Singing in a choir provides a rare kind of pleasure that you can’t get anywhere else. Feelings of camaraderie blend well with the sense of awe that great choral music inspires. Andrea Goodman knows this well. For about two decades, she has directed the Lenox-based Cantilena Chamber Choir, which on September 4 gave an outdoor performance on the grounds of Shakespeare & Company, along with singers from other area choirs. The day was bright and the singing strong, but there was little joy for Goodman.
“My idea in creating this event,” Goodman said in an email, “was originally the big return to choral singing in the Berkshires, and I was hoping that we would have 300–400 singers. The Delta variant stopped that cold, with two choirs backing out, and the rest only bringing about half their singers.”
For pretty obvious reasons, the company of unmasked persons in large numbers singing indoors at the top of their lungs during a global respiratory illness outbreak is considered hazardous to most people in the non-lunatic population. That puts the kibosh on all activities a choir engages in. And for people dedicated to performing choral music, the loss can be heartbreaking.
In 2020, Cantilena Chamber Choir was forced to cancel its spring tour and its May 17 fundraising concert at Trinity Church. In June, with pandemic numbers improving, the choir members, all vaccinated, sang indoors without masks. Then came the Delta variant, new fears, and new restrictions. And more disappointment.
“I don’t know which choirs are starting up again this fall,” Goodman said, “but we have several mothers with young children who are choosing to sit out until their kids get vaccinated or the infection rate goes down below 1 percent. So we are not going to continue unless we can sing indoors without masks as we did in June, as we were all vaccinated.”
Tracy Wilson, director of the Stockbridge Festival Chorus, plans to start rehearsals in early October for a December 11 Christmas concert. She detailed her plans in an email.
“We will require all singers to be fully vaccinated and wear masks at all times. We will be providing masks appropriate for singers. The rehearsal space is the spacious sanctuary of First Congregational Church of Stockbridge, with windows open and greatly spaced singers. Our choir isn’t large, so we can easily seat singers 10 feet apart and staggered rows.”
Jack Brown is artistic director of the Pittsfield-based Berkshire Lyric Chorus, the largest and longest running choral organization in the Berkshires. His story sounds all too familiar.
“All of our live activities came to a grinding halt in March of 2020, and we have not met live in any form for the past 18 months. We have tried to stay together socially with various Zoom rehearsals and lectures, as well as some virtual performances.”
Brown is, however, upbeat about the near future.
“Two of our choruses are returning to live rehearsals this month, with the goal of having live concerts in December. The Berkshire Lyric Chorus (ages 16–80) will be fully vaccinated and masked for all rehearsals.
“Melodious Accord, our select ensemble for about a dozen high school girls, will also be starting up on a different day, again masked and fully vaccinated. We will abide by the current CDC and state guidelines. If they tighten up and prevent us from meeting, we will cease rehearsals and hope to resume in January.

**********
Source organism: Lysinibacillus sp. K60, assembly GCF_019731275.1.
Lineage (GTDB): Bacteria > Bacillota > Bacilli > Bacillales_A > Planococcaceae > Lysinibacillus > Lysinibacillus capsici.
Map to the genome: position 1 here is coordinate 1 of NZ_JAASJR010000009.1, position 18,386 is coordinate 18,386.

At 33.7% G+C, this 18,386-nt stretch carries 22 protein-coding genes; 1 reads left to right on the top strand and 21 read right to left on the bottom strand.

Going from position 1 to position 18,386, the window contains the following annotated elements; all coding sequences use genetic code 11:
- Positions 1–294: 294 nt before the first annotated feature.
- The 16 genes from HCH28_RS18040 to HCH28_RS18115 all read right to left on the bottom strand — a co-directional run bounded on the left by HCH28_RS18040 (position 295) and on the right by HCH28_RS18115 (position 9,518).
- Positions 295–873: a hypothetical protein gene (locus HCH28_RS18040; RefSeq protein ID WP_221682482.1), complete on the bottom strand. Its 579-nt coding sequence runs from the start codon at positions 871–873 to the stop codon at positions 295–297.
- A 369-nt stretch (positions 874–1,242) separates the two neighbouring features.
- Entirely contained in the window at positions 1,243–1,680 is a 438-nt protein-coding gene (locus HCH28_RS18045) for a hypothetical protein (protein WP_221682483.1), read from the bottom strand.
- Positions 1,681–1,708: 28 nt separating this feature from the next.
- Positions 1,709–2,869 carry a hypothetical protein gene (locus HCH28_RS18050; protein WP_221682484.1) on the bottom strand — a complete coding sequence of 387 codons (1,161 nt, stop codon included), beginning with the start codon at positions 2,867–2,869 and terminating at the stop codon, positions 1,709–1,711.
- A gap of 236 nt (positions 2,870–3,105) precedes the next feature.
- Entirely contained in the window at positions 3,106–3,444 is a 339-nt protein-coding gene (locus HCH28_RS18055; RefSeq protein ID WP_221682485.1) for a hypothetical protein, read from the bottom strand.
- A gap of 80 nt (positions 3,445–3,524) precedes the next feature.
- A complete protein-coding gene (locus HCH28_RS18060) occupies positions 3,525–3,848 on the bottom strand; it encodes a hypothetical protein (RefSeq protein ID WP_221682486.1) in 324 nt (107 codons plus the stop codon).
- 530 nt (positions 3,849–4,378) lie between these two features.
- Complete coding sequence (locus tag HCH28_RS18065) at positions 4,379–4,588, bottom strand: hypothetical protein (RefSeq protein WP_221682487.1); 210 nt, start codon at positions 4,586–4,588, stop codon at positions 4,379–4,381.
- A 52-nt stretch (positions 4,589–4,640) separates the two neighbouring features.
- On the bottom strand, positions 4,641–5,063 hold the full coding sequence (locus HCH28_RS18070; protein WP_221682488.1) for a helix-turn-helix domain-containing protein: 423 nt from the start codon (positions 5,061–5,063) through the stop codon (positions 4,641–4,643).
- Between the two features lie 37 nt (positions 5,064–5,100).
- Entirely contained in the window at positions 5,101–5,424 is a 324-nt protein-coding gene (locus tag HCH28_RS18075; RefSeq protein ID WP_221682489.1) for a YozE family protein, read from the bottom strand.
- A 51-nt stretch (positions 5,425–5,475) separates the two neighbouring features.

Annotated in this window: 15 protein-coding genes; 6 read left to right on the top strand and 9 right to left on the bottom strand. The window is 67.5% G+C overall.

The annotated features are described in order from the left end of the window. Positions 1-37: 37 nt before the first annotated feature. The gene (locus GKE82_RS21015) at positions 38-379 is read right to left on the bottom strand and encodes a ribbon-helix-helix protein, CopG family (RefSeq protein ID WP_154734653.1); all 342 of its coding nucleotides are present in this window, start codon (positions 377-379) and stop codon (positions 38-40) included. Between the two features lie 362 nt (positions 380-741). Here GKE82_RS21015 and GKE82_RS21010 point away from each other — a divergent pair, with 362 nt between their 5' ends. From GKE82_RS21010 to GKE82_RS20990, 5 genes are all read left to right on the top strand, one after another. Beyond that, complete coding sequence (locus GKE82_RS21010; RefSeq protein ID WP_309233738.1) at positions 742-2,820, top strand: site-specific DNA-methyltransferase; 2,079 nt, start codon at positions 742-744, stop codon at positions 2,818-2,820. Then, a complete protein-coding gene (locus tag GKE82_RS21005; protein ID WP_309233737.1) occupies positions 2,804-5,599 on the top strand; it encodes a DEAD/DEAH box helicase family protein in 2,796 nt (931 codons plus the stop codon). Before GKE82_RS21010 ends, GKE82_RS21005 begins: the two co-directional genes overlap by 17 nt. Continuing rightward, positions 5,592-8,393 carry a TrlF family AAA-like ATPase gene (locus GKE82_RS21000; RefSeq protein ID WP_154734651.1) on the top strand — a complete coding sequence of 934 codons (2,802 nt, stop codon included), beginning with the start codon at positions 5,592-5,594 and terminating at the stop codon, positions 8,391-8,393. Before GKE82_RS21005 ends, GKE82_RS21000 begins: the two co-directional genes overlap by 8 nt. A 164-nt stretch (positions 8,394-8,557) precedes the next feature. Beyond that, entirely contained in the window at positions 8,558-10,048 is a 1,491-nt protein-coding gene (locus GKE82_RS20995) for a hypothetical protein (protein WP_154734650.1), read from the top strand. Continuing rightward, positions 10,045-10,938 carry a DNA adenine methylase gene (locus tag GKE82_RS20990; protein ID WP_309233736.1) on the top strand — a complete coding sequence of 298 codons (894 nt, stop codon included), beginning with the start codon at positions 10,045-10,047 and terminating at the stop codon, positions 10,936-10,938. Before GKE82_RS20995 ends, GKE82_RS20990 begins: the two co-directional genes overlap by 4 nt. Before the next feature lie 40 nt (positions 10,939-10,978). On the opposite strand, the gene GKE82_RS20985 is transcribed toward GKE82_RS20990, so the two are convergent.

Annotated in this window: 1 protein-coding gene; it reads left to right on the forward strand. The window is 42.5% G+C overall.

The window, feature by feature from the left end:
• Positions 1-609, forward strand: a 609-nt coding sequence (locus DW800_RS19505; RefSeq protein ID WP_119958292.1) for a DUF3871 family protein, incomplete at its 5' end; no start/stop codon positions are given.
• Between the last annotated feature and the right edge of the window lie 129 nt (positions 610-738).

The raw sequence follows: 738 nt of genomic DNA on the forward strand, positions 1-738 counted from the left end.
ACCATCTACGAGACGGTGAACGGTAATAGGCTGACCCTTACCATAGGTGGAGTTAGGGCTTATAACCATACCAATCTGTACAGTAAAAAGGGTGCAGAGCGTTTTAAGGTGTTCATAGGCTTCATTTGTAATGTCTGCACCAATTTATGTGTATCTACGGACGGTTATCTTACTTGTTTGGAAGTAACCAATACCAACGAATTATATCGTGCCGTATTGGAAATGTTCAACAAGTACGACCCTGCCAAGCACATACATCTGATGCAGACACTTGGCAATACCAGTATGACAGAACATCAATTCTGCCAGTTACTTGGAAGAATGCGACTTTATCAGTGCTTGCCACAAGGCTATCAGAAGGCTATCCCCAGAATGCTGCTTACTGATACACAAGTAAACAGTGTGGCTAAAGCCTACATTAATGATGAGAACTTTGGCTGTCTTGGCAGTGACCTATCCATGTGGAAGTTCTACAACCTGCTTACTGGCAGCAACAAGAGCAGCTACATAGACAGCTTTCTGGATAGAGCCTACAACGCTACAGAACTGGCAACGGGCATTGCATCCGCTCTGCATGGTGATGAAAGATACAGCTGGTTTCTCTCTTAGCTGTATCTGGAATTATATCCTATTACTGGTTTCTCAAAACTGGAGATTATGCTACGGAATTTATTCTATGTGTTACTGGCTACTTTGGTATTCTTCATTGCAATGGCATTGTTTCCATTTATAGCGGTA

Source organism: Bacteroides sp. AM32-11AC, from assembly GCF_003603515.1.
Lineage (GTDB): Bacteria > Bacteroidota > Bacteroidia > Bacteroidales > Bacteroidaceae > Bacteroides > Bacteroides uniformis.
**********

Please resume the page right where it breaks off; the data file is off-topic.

“If (and it’s probably a big IF) things improve by January, we will resume with the bigger adult chorus working towards a return to Ozawa Hall at Tanglewood for a performance, with orchestra, of the Mozart Requiem and music of Brahms.
“The biggest casualty going forward for Berkshire Lyric is that we will continue to suspend all activities for our own children’s chorus. The Lyric Children’s Chorus is a tuition-free ensemble that Lyric has supported for decades for children ages 6–14. Without a vaccine, there is just no way for them to safely meet. Having to shut down for a full two years will be a real set-back for young singers who had been learning and progressing naturally into a specialized world of good singing and great music. Once they miss that, it is difficult to make it up in their lives.
“Our fourth ensemble, known as Ubi Caritas, is a select summer a cappella group for those ages 16–28. They were unable to meet in 2020 and again in 2021. Their summer concerts since 2012 had raised over $10,000 for local food pantries. All of these three younger groups (all tuition free) have been a wonderful feeder into having young adults in the larger Berkshire Lyric Chorus. The absence of the three groups aimed at younger singers has certainly created an obstacle to overcome going forward if Berkshire Lyric wants to enjoy our very unusual multi-generational culture.
“I remember that when the pandemic first hit, there was a lot of prediction that the enormous American choral community would be hit the most of all the arts groups, not fully recovering for at least 3 or 4 years. I thought that was an exaggeration at the time, but it now rings true. This is all happening at a time when community choruses and church choirs are dealing with our own specific set of problems: aging members, a general lighter commitment to group activities, and cultural shift away from traditional western choral music.
“So we certainly all have our work cut out, but we are in a much better place than this time last year, thanks to the vaccine. The good news is that people want to express themselves musically, and being part of a chorus is an ideal way to come to grips with the beauty and meaning that high culture can still provide.”